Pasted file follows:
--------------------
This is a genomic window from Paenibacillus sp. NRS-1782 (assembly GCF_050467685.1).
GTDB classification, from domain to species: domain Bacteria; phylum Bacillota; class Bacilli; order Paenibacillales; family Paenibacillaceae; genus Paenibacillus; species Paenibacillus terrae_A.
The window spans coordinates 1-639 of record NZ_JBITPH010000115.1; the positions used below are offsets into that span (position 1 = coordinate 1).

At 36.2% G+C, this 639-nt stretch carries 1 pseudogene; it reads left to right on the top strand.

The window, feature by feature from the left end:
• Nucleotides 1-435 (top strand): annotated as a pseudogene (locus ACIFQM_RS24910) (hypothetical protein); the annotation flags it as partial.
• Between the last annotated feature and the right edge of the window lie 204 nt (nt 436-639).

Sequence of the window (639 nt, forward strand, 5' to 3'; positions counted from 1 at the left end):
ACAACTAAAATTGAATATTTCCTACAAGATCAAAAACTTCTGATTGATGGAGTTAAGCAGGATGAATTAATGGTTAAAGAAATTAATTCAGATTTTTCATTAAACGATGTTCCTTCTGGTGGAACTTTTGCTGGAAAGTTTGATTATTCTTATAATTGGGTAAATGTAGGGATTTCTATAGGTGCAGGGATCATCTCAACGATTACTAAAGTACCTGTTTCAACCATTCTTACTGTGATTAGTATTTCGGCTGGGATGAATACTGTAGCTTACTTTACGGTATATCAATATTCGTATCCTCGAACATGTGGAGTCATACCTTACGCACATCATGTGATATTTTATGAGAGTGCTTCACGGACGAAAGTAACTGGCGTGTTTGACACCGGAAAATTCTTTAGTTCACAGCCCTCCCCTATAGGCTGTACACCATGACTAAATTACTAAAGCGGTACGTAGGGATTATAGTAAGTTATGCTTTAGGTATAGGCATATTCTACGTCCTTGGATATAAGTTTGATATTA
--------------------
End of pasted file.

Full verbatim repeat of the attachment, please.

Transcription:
This is a genomic window from Paenibacillus sp. NRS-1782 (assembly GCF_050467685.1).
GTDB classification, from domain to species: domain Bacteria; phylum Bacillota; class Bacilli; order Paenibacillales; family Paenibacillaceae; genus Paenibacillus; species Paenibacillus terrae_A.
The window spans coordinates 1-639 of record NZ_JBITPH010000115.1; the positions used below are offsets into that span (position 1 = coordinate 1).

At 36.2% G+C, this 639-nt stretch carries 1 pseudogene; it reads left to right on the top strand.

The window, feature by feature from the left end:
• Nucleotides 1-435 (top strand): annotated as a pseudogene (locus ACIFQM_RS24910) (hypothetical protein); the annotation flags it as partial.
• Between the last annotated feature and the right edge of the window lie 204 nt (nt 436-639).

Sequence of the window (639 nt, forward strand, 5' to 3'; positions counted from 1 at the left end):
ACAACTAAAATTGAATATTTCCTACAAGATCAAAAACTTCTGATTGATGGAGTTAAGCAGGATGAATTAATGGTTAAAGAAATTAATTCAGATTTTTCATTAAACGATGTTCCTTCTGGTGGAACTTTTGCTGGAAAGTTTGATTATTCTTATAATTGGGTAAATGTAGGGATTTCTATAGGTGCAGGGATCATCTCAACGATTACTAAAGTACCTGTTTCAACCATTCTTACTGTGATTAGTATTTCGGCTGGGATGAATACTGTAGCTTACTTTACGGTATATCAATATTCGTATCCTCGAACATGTGGAGTCATACCTTACGCACATCATGTGATATTTTATGAGAGTGCTTCACGGACGAAAGTAACTGGCGTGTTTGACACCGGAAAATTCTTTAGTTCACAGCCCTCCCCTATAGGCTGTACACCATGACTAAATTACTAAAGCGGTACGTAGGGATTATAGTAAGTTATGCTTTAGGTATAGGCATATTCTACGTCCTTGGATATAAGTTTGATATTA